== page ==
Report: Homeless crisis overwhelms major U.S. cities (videos)


In Seattle, there is a surge in homelessness, with 400 unauthorized tent camps in parks, under bridges, on freeway medians, and along busy sidewalks, as the liberal-leaning city struggles to find solutions.

According to Seattle City Councilman Mike O’Brien, the problem isn’t due to a lack of jobs in the area.

“I’ve got economically zero unemployment in my city, and I’ve got thousands of homeless people that actually are working and just can’t afford housing,” O’Brien said. “There’s nowhere for these folks to move to.”

The homeless problem doesn’t end in Seattle; the crisis is affecting the entire West Coast. Homelessness has become a public health risk, with several cities declaring states of emergency.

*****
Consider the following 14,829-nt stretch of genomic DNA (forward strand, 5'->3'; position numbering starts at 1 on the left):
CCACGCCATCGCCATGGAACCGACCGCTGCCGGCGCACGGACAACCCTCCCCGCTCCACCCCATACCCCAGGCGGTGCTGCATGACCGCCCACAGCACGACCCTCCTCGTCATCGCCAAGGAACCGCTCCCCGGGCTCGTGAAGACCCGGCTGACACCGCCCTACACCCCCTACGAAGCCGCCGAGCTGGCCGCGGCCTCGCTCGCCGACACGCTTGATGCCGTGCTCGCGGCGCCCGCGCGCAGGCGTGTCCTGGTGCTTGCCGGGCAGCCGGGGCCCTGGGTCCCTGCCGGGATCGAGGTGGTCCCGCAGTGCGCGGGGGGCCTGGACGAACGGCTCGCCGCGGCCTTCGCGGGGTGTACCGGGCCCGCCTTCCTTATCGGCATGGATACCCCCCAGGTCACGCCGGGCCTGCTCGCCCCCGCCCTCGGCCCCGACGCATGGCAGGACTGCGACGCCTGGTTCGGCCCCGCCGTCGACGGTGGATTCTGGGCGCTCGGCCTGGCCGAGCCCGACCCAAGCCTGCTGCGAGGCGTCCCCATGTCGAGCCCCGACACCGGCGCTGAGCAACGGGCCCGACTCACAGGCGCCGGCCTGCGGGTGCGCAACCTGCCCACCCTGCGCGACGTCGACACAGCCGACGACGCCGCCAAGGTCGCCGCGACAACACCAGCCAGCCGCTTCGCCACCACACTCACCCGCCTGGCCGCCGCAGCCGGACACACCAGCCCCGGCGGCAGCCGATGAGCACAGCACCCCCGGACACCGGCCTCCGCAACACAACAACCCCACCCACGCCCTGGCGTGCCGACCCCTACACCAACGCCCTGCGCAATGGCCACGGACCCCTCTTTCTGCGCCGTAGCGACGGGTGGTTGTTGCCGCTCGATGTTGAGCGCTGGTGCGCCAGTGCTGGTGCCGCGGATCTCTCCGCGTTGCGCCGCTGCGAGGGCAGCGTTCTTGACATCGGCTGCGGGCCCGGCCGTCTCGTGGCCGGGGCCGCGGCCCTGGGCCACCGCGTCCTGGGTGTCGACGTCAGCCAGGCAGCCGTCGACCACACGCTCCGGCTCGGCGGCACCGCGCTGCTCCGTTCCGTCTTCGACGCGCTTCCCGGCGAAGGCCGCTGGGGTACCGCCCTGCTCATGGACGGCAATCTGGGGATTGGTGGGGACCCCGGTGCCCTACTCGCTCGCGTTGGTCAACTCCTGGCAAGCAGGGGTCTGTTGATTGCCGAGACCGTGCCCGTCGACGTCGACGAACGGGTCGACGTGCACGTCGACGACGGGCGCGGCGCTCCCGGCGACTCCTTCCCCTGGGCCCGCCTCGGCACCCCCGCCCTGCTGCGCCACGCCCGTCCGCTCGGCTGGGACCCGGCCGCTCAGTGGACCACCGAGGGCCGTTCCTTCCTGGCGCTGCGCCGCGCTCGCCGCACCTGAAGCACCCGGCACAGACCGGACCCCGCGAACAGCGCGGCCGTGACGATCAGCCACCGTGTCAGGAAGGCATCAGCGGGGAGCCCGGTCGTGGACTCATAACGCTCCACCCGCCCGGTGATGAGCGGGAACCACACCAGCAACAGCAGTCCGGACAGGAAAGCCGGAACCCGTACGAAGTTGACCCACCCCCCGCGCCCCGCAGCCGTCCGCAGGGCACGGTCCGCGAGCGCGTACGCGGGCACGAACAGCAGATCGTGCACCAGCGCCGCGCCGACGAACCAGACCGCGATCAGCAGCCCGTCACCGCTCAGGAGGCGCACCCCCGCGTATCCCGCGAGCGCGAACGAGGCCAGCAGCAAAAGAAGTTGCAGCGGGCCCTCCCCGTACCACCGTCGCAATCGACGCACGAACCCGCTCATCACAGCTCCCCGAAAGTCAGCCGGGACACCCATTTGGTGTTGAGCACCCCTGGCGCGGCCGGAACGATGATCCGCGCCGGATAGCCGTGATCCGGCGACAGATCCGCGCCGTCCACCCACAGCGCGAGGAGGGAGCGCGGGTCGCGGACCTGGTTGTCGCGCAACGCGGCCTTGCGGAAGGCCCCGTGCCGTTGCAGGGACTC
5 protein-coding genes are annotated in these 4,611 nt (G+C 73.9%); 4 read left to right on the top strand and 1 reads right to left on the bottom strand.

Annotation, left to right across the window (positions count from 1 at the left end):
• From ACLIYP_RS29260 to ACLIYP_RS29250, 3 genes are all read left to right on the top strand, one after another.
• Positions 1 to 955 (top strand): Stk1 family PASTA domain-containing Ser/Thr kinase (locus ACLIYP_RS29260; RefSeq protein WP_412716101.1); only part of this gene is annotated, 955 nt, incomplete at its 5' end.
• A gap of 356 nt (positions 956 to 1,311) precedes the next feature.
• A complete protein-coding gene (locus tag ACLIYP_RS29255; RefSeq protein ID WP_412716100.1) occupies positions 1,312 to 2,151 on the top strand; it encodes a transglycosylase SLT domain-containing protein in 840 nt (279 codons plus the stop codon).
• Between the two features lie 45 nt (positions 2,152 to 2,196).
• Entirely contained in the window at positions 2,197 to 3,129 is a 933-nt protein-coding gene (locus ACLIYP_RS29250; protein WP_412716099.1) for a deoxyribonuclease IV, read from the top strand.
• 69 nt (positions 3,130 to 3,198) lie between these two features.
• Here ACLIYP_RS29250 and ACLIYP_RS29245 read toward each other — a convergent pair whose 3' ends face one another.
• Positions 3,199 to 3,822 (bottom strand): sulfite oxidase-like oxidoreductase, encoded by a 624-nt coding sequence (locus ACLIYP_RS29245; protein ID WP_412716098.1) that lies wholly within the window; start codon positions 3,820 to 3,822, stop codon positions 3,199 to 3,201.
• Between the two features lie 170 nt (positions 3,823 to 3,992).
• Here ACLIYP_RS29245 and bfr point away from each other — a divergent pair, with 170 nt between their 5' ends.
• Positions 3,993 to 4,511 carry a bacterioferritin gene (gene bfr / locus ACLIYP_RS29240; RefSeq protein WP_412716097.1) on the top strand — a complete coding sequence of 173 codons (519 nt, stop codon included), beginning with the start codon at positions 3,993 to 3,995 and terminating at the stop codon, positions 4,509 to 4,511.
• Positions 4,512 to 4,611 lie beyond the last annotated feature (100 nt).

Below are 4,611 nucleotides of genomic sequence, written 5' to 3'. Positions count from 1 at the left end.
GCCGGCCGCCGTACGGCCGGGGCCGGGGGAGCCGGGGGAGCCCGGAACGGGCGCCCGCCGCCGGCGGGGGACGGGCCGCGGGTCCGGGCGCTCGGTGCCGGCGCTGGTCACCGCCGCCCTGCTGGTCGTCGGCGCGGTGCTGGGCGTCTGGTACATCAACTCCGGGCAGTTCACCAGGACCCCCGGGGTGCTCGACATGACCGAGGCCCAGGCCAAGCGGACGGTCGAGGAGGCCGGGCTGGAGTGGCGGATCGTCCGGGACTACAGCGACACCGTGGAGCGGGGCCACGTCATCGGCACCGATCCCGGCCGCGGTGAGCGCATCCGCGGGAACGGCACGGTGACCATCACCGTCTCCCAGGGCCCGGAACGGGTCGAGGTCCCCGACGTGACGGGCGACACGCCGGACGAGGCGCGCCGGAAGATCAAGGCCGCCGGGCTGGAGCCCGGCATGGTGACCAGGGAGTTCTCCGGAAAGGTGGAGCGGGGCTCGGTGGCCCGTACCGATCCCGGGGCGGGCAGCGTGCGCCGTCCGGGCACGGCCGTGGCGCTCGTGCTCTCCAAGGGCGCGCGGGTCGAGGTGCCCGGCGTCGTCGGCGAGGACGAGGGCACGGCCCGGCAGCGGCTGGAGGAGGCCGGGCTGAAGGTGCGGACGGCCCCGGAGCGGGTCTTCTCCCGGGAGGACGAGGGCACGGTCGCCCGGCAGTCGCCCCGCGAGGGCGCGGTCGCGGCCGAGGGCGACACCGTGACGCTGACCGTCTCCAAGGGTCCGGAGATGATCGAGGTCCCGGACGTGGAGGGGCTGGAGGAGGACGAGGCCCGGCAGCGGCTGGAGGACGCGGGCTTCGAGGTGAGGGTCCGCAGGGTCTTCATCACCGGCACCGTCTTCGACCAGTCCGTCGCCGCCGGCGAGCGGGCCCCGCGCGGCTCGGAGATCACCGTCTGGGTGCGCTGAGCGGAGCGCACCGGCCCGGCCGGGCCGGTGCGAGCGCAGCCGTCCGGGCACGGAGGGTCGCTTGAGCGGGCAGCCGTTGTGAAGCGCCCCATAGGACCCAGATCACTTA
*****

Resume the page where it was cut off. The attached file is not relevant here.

San Diego is scrubbing its sidewalks with bleach to counter a deadly Hepatitis A outbreak, and in Portland, organizers had to light incense during an outdoor food festival to cover up the smell of urine coming from a parking lot.

Local officials and those who serve the homeless in California, Oregon and Washington report that while homelessness along the West Coast is not new, it is getting worse. With little financial buffer in the bank, the residents of these liberal states report that a prolonged illness, lost job or family crisis can sometimes lead to living on the streets.

According to the San Francisco Chronicle, official counts taken earlier this year in California, Oregon and Washington show 168,000 homeless people in the three states, 19,000 more than were counted in 2015. Rising rents are the main problem the residents face.

The Associated Press has been investigating the homeless crisis on the West Coast, which led to a set of stunning photos by AP photographer Jae Hong.

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